The Lenovo Nerve Center is aptly named — here is where you’ll be able to configure the lighting setups of your keyboard, as well as monitor CPU, GPU, and fan speeds. You can also set network priority if a game is running and enable sound enhancement while gaming as well through the Lenovo Nerve Center.
The Magic Y Key app lets you assign macros to the Y keys on the left-hand side of the keyboard. More importantly, it also allows you to configure up to three different profiles and assign macros and other keys to every single key on the keyboard, enabling you to customize it with pretty much any configuration you can think of.
The system also comes with a 90 day free trial of OnePlay VIP which allows you to access and play over 2,000 games.
With its Intel i7-6820HK overclockable processor, the NVIDIA GTX 980M discrete graphics, 16GB of RAM, and a primary SSD drive, there’s no question that the Lenovo Ideapad Y900 can handle just about anything you can through at it. When Turbo mode is activated, the CPU overclocks to 4.10 GHz from its normal 3.60 GHz state, and not only did games run fantastic but desktop apps that require heavy processing like Photoshop or Premiere were very snappy as well.
As far as gaming goes — after all, this is undoubtedly a gaming laptop — there wasn’t a game that the system couldn’t handle. Forza Motorsport 6: Apex and Forza Horizon 3 both looked fantastic with the system detected high settings, and both ran at a pretty solid 60 fps. Other games like Tomb Raider looked visually stunning on ultra settings, and gameplay was smooth, colours were vibrant, and images were sharp and crisp.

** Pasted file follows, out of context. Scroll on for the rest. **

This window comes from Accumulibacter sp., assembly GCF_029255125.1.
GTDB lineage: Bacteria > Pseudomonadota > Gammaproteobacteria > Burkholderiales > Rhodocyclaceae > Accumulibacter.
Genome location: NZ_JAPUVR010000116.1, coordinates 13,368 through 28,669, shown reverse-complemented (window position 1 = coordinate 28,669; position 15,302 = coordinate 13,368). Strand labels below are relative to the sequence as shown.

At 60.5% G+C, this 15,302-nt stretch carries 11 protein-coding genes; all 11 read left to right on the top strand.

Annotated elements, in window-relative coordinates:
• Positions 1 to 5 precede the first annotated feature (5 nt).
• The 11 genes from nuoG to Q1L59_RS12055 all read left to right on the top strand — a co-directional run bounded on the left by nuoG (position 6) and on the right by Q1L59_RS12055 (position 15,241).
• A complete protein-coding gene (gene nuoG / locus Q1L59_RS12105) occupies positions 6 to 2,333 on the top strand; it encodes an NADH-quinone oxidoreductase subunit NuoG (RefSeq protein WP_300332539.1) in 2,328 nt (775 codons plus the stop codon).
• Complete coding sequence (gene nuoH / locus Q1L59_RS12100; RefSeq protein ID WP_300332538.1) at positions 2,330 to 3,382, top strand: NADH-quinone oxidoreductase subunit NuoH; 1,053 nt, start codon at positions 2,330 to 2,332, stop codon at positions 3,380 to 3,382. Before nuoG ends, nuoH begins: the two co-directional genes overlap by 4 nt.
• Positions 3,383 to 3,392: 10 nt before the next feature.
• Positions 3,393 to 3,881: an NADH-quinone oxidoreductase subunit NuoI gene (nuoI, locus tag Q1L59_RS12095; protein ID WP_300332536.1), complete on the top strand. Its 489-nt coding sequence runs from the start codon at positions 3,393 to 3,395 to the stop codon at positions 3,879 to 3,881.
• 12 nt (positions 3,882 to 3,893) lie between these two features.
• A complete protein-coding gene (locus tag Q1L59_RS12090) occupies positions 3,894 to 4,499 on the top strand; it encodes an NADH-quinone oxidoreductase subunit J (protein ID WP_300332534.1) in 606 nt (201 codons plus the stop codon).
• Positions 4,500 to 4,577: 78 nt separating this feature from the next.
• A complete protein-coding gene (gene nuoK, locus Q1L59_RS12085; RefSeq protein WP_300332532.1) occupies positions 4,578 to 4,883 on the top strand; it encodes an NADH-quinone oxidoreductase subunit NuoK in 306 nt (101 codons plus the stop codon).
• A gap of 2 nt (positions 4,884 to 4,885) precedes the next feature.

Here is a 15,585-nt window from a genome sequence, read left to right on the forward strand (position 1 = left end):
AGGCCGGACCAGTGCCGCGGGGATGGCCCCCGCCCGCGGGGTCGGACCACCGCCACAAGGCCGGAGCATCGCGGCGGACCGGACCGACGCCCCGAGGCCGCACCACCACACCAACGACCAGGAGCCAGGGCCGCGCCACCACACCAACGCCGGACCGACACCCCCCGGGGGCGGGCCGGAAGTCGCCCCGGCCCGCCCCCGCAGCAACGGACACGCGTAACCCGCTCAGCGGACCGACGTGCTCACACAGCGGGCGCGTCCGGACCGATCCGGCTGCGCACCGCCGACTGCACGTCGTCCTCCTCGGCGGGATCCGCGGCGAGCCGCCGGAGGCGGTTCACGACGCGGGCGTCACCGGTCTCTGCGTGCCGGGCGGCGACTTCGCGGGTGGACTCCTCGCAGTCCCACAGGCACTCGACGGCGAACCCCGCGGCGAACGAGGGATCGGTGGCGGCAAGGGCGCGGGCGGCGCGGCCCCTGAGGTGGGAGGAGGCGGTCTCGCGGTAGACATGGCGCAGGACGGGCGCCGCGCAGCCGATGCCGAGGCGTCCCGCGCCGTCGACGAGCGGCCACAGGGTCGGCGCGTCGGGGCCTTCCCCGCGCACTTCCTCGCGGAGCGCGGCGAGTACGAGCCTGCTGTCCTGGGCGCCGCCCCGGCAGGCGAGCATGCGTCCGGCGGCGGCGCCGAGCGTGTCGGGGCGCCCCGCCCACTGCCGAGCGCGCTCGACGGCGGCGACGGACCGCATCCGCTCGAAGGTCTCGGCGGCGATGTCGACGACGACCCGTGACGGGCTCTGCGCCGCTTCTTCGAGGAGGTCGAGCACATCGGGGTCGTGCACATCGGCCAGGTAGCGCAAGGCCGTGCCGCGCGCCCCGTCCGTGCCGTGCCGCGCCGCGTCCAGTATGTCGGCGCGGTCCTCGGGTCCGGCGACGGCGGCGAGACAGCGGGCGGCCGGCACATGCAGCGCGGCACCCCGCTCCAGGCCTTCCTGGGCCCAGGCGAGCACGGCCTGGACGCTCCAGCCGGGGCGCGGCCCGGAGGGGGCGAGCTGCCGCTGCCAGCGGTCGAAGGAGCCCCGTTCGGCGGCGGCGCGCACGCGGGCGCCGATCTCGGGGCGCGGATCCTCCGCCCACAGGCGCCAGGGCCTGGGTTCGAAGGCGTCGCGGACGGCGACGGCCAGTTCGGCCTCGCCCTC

On the off chance that 16GB of RAM isn’t enough for you, there are four SODIMM slots which support a maximum of 64GB of RAM.
Laptop speakers never sound the greatest, and most gamers will use headphones while gaming on one, but it would be nice to have a decent sounding system, so you don’t feel like you have to wear headphones to get great sound. The first time I fired up a game on the Ideapad Y900, I was more than impressed. Lenovo has once again used JBL components for the audio in this system, and there are two 2W speakers and one 3W subwoofer. The bass subwoofer is located at the bottom of the chassis on the laptop, and while you’re not going to be shaking any windows with it, the sound and bass levels are more than adequate for not only playing games but also for enjoying music and watching movies.